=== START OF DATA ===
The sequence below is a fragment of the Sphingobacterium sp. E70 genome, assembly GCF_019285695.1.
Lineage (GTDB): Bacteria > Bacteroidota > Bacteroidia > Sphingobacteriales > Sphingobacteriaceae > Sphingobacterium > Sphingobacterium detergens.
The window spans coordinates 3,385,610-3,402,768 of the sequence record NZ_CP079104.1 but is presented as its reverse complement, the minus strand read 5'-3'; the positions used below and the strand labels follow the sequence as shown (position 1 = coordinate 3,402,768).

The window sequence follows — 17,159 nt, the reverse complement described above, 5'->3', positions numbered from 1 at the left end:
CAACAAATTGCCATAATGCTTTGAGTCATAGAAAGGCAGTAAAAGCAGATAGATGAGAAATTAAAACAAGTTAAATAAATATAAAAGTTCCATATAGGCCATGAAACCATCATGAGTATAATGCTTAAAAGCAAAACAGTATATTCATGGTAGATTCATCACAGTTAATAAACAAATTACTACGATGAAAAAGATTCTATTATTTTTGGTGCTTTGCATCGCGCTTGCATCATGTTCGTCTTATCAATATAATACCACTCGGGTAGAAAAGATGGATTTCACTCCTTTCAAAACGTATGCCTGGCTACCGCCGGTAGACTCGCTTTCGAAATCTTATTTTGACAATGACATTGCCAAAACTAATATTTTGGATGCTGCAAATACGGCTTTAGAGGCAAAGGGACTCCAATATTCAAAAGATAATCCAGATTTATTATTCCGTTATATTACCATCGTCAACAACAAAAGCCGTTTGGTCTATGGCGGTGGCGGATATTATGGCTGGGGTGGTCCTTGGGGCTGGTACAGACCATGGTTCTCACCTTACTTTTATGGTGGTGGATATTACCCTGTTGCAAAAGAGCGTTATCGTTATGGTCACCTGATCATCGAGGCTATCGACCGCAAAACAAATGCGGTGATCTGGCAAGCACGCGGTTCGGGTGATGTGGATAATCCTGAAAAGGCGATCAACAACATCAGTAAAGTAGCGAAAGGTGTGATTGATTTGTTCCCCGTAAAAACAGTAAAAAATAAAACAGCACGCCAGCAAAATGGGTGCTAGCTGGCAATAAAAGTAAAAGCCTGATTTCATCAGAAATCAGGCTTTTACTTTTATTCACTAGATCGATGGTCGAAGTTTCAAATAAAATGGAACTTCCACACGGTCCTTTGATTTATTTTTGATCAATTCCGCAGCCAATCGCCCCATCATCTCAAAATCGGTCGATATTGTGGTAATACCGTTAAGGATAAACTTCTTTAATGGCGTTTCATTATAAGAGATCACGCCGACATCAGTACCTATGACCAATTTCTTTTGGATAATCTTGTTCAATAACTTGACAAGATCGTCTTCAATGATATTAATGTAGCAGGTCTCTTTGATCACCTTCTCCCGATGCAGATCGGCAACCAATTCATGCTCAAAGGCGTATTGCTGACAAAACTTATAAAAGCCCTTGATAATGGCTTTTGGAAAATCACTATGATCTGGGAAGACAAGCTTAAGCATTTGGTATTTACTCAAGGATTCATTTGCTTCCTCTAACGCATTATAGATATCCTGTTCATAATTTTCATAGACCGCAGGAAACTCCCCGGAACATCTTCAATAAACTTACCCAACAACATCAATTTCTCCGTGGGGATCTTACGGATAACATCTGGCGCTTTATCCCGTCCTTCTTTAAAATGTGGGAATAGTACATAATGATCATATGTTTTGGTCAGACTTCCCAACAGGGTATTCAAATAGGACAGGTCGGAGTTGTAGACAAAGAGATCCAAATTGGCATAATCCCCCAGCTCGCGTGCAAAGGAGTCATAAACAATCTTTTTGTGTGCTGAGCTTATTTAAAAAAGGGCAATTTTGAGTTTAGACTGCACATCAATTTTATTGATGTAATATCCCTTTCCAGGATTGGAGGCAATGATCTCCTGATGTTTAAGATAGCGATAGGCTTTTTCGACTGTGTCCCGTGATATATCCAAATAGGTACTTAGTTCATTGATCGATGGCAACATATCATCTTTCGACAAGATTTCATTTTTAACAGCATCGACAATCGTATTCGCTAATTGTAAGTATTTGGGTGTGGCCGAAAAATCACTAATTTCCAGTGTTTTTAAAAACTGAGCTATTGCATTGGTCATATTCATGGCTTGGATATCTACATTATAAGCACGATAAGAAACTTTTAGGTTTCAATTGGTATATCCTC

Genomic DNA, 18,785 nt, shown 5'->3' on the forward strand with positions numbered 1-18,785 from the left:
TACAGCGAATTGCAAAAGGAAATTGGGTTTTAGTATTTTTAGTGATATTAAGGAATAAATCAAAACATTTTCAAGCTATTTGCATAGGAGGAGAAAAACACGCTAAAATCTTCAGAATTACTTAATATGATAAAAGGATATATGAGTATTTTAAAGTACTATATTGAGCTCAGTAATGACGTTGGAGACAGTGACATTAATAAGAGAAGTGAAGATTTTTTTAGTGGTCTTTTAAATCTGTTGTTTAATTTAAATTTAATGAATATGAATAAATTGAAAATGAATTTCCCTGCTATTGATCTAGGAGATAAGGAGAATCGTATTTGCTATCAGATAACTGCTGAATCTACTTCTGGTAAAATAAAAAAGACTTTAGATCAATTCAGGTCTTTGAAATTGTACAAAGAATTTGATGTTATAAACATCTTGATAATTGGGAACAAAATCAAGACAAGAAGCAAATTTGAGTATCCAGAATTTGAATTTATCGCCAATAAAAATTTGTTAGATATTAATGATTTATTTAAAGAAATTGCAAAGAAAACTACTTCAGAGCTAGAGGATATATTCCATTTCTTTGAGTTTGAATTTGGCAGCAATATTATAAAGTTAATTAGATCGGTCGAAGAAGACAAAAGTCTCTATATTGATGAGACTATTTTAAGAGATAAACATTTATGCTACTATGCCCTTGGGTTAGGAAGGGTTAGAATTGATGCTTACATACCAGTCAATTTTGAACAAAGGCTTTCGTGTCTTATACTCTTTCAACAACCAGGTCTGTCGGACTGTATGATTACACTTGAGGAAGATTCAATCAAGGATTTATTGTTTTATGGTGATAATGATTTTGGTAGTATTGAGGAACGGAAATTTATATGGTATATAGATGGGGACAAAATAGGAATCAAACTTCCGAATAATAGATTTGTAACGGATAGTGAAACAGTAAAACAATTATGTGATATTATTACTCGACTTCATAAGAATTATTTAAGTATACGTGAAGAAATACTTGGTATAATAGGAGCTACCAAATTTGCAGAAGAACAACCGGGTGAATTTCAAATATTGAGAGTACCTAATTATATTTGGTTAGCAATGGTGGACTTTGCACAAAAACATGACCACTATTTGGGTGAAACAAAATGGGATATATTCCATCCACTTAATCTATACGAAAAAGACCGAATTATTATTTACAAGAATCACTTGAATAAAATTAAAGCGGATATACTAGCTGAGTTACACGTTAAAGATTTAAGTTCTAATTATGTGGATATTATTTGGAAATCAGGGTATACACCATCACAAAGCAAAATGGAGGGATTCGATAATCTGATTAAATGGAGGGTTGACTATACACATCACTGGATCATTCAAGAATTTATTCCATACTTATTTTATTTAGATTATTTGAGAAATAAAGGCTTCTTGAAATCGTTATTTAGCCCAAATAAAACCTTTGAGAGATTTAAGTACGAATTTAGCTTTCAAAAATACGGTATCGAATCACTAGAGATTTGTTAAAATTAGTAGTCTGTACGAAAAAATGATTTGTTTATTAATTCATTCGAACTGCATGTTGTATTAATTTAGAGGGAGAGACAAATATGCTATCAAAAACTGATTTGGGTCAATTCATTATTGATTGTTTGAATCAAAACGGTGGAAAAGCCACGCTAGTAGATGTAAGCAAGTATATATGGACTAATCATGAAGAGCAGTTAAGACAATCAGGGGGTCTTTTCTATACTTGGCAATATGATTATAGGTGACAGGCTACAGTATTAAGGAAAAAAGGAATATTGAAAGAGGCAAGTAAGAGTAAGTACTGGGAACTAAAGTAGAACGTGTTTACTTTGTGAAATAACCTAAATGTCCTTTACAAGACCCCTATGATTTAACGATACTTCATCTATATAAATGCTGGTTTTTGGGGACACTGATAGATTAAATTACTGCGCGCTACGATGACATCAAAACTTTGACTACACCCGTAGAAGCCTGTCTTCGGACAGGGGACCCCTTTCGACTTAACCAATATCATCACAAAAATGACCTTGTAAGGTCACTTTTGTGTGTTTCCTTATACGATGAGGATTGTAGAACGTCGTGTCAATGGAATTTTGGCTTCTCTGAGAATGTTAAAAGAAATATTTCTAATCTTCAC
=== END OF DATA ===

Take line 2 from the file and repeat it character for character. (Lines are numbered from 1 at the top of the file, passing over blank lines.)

Lineage (GTDB): Bacteria > Bacteroidota > Bacteroidia > Sphingobacteriales > Sphingobacteriaceae > Sphingobacterium > Sphingobacterium detergens.